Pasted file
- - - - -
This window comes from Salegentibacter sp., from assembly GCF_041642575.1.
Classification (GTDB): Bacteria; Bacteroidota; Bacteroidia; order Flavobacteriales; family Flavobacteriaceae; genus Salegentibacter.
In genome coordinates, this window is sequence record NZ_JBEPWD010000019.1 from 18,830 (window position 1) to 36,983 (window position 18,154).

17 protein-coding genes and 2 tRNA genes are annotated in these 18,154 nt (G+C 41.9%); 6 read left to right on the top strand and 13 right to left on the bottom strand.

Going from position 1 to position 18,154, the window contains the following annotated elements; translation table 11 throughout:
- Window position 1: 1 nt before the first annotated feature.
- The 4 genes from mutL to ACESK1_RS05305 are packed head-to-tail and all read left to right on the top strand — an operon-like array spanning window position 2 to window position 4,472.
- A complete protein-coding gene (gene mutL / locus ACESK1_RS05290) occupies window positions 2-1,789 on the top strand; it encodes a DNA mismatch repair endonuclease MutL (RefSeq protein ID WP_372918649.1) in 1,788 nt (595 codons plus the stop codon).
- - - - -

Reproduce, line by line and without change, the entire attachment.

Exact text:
This window comes from Salegentibacter sp., from assembly GCF_041642575.1.
Classification (GTDB): Bacteria; Bacteroidota; Bacteroidia; order Flavobacteriales; family Flavobacteriaceae; genus Salegentibacter.
In genome coordinates, this window is sequence record NZ_JBEPWD010000019.1 from 18,830 (window position 1) to 36,983 (window position 18,154).

17 protein-coding genes and 2 tRNA genes are annotated in these 18,154 nt (G+C 41.9%); 6 read left to right on the top strand and 13 right to left on the bottom strand.

Going from position 1 to position 18,154, the window contains the following annotated elements; translation table 11 throughout:
- Window position 1: 1 nt before the first annotated feature.
- The 4 genes from mutL to ACESK1_RS05305 are packed head-to-tail and all read left to right on the top strand — an operon-like array spanning window position 2 to window position 4,472.
- A complete protein-coding gene (gene mutL / locus ACESK1_RS05290) occupies window positions 2-1,789 on the top strand; it encodes a DNA mismatch repair endonuclease MutL (RefSeq protein ID WP_372918649.1) in 1,788 nt (595 codons plus the stop codon).